Shale gas
Shale gas exploration in the UK is starting to gather pace as energy firms await the findings of a promising British Geological Survey on the country's reserves (Reuters)

Centrica, the parent company of British Gas, has bought a 25% stake in a shale gas exploration licence owned by Cuadrilla for £40m.

The Bowland licence is for shale gas exploration in Lancashire, England, for an area Cuadrilla says could hold as much as 200 trillion cubic feet (tcf) of the resource, which is extracted through the controversial fracking process.

Energy giant Centrica said further to the £40m it would also shell out up to £60m in exploration and appraisal costs. Rumours of the deal between Centrica and Cuadrilla, which is part-owned by Australian firm AJ Lucas, emerged in early June.

Britain's shale gas resources are not fully understood yet and a British Geological Survey is underway to determine just how much lies beneath the land and shores. Some early estimates say there is potentially enough, if it can be extracted, to supply the UK's gas for as long as a century.

"With North Sea gas reserves declining and the UK becoming more dependent on imported gas supplies, it is important that we look for opportunities to develop domestic gas resources, to provide affordable sources of gas to our customers, and to deliver broader economic benefits to the UK," said Mark Hanafin, Managing Director of Centrica's International Upstream business.

"The government's clear commitment to developing the UK's shale gas industry is creating the right environment for companies to invest and to deliver those benefits.

"This transaction presents an attractive opportunity for Centrica to explore the potential and commercial viability of natural gas from shale in the UK, while utilising its expertise as a responsible operator and developer of UK gas resources."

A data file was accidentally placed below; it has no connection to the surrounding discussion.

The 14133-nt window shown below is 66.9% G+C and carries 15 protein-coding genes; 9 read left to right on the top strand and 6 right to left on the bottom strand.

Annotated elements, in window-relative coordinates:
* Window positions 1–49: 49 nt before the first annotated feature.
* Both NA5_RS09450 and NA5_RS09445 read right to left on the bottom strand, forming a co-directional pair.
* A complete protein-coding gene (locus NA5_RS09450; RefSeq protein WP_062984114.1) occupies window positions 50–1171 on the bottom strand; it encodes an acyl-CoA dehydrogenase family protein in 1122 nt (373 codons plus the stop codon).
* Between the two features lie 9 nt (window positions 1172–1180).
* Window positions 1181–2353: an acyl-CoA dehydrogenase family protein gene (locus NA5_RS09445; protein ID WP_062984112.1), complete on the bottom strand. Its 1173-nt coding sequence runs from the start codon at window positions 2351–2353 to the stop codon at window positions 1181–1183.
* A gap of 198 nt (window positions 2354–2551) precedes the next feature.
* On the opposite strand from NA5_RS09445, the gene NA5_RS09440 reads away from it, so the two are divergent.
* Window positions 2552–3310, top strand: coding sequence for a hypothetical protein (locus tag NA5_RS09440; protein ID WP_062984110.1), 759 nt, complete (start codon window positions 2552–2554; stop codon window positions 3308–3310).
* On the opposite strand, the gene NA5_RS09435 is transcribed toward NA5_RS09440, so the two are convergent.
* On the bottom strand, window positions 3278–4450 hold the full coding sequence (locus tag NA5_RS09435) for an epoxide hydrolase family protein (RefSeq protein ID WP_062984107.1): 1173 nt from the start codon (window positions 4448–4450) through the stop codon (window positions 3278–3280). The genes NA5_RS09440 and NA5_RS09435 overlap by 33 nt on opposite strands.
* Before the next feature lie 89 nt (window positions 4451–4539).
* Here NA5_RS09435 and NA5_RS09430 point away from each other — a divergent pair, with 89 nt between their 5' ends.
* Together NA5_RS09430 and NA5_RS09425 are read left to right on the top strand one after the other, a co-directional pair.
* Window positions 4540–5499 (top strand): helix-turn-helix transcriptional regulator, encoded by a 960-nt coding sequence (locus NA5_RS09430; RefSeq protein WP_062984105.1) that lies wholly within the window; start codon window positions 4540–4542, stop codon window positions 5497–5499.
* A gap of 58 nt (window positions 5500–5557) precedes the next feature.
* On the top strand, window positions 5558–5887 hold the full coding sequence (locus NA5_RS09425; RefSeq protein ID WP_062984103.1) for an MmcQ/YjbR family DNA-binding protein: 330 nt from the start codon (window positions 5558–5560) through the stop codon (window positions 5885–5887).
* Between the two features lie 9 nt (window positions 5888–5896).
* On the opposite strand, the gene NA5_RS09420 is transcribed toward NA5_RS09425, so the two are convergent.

The gas is extracted by using hydraulics to fracture shale rocks where it is contained. The shale gas is then tapped off. The process can cause minor tremors and there is a risk when the extraction is taking place offshore that chemicals can leak out into the water.

Campaigners against shale gas exploration say the government should instead focus and invest in renewable energy sources in order to meet climate change obligations. Shale gas proponents say it is much cleaner than using coal and would reduce the UK's emissions.

The government had issued a temporary ban on shale gas exploration while it assessed the risks involved, but this restriction was lifted in December 2012. Chancellor George Osborne also announced a package of tax incentives in his 2013 Budget for shale gas exploration.

UK group IGas Energy estimated that its own licence in north west England could contain over 170 tcf of the unconventional gas, which suggests that Britain could see a quadrupling of shale gas drilling licences over the next few years.

The company said technical studies revealed that there is an estimated range of between 15.1 tcf and 172.3 tcf, for gas in place at its licences in the region, with a most likely estimate of 102 tcf.

Angela Knight, head of the consumer-facing energy industry lobby group Energy UK, has said it is unlikely that Britons' bills will be brought down even if the country's shale gas potential is realised.

The benefit is instead energy security as the UK will be less reliant on foreign imports.

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